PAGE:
Managing Expectations

Classroom Expectations Management – Broyer

Classroom Management Plan – Expectations

I. CLASSROOM EXPECTATIONS:

Click Here for the extended classroom expectations .PDF document.

Before the first day of school, I create a set of expectations utilizing a combination of Glasser’s choice theory and Kagan’s win-win “we” discipline (Charles & Senter, 2012). My goal is to implement a set of initial classroom rules, then invite students to discuss, share ideas, and explain why expectations keep us safe. Also, I believe the teacher takes accountability to teach and guide students’ transition to behavior self-accountability. Furthermore, classroom behavior expectations are in addition to the code of conduct within the school district handbook concerning actions and consequences.

a. Classroom Behavior Expectations:

1. Be RESPECTFUL – We RESPECT our teacher, ourselves, others, personal and school property.
• We will raise our hands to speak.
• We will keep our hands and feet to ourselves.
• We will ask before touching or taking other’s personal property or school property.

2. Be RESPONSIBLE – We take RESPONSIBILITY for our learning and behavior.
• We are accountable for our actions and behavior.
• We will listen and follow directions.
• We will have our supplies ready and organized.

3. Be REFLECTIVE – We will THINK before we act.
• We will think and reflect before we make a poor behavior choice.
• We will think about how our actions affect others.

4. Be our BEST – We will support our classmates, participate, and have a positive attitude.
• We will be kind and help our classmates.
• We will have positive attitudes.

5. Be SAFE – We will ensure the safety of ourselves and others.

II. REWARDS:

While I believe teaching and modeling positive classroom behaviors lead to intrinsic motivation and positive behavior, like adults, students need reinforcement regarding a “job well done.” I believe in classroom positive behavior intervention supports (PBIS) guide students to cognitively reflect and make good behavior choices. I use Skinner’s reinforcement behavior modification theory to support Kagan’s learned behavioral responses. Thus, I integrate whole-class praise and individual rewards.

III. CONSEQUENCES:

Despite my goal to reduce negative behaviors through trust-based relationship intervention (TBRI) and positive behavioral intervention strategies (PBIS), I acknowledge student diversity and behavioral challenges. In my experience working in full-inclusion classrooms, students with behavioral (IEPs), and high-risk social-behavioral students, some students may require additional personal behavior action plans (BAPs). Nevertheless, even our best students have “off” days, and unacceptable behaviors can occur.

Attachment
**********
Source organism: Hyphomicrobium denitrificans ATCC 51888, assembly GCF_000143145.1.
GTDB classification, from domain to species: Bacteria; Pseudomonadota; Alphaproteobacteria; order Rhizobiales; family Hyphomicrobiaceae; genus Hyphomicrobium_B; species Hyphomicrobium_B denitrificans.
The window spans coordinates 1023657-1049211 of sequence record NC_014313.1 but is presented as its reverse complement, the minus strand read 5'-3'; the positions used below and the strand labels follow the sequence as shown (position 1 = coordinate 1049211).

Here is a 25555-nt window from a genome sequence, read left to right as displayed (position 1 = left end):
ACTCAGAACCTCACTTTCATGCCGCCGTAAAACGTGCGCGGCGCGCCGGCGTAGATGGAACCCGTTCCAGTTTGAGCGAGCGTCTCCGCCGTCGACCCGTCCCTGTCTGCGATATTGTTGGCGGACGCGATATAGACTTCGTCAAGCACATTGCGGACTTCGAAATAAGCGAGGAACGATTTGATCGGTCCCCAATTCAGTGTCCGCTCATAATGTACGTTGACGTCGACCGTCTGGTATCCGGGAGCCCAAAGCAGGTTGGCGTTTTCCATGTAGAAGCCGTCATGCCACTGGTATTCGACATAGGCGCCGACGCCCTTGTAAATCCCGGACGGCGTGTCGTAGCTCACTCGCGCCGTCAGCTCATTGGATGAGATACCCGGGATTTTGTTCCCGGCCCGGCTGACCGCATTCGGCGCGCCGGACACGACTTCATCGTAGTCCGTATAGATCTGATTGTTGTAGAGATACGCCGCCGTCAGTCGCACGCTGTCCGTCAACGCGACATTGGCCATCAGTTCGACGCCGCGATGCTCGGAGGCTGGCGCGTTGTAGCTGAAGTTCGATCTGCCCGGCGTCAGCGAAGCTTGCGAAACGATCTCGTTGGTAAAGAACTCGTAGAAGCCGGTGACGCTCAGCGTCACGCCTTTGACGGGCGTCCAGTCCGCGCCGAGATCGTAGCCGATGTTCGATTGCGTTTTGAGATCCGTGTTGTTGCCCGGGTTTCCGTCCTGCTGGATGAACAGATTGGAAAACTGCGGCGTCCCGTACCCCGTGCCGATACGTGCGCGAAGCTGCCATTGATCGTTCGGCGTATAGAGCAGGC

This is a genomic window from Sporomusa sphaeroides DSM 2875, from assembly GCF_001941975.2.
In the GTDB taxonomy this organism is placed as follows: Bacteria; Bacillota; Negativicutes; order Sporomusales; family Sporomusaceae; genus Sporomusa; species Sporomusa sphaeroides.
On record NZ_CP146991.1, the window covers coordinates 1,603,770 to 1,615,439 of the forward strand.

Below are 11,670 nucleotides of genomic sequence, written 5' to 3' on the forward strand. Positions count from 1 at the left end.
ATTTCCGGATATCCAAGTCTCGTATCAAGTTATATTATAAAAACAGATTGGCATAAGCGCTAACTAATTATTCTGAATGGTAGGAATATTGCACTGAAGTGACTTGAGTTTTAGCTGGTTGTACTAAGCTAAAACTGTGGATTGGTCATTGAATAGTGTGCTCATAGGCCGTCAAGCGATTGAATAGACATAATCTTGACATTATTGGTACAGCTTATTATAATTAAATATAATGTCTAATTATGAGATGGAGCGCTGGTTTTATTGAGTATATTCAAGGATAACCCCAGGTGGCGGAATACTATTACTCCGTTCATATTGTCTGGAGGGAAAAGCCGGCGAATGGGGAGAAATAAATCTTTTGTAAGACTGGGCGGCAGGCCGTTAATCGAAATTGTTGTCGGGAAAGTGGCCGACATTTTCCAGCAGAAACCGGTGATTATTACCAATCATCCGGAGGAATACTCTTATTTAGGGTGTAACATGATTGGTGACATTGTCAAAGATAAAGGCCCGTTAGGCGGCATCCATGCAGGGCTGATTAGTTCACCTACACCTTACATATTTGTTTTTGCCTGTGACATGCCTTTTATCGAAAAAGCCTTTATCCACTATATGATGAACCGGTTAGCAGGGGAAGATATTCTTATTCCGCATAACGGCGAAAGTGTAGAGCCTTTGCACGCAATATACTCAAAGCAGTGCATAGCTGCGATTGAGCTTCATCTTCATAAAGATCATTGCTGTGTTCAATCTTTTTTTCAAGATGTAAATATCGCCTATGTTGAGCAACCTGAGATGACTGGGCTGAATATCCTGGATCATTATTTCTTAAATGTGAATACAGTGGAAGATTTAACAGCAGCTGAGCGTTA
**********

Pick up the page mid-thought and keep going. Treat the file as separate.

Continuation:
In dealing with student consequences, I refer to school and district guidelines as to what level of behavior elicits additional support outside the classroom. I believe in the same way we want our children to learn positive behaviors and make good choices; we want students to refrain from poor decisions. Also, I believe in being consistent, firm, and fair because most poor behavior choices quickly resolve in the classroom. Furthermore, to keep student dignity intact, it’s essential to explicitly and consistently teach and model what unacceptable behaviors lead to consequences.

CONCLUSION:

Taking into consideration my personal experience, core beliefs, and classroom management philosophy, I incorporate a variety of components I can utilize per varying grade levels and maintain a flexible management plan. by addressing a variety of diverse student needs, procedures, and environments. I feel flexibility is essential to achieve balance, respect, relationships, consistency, communication, and a safe, positive learning environment. Thus, my philosophy supports strong relationships to promote mutual respect, create an open environment to encourage social-cognitive development and learning motivation, and reduce possible disruptive behaviors.

“I learned to listen and listen very well.” ~ Jackie Joyner-Kersee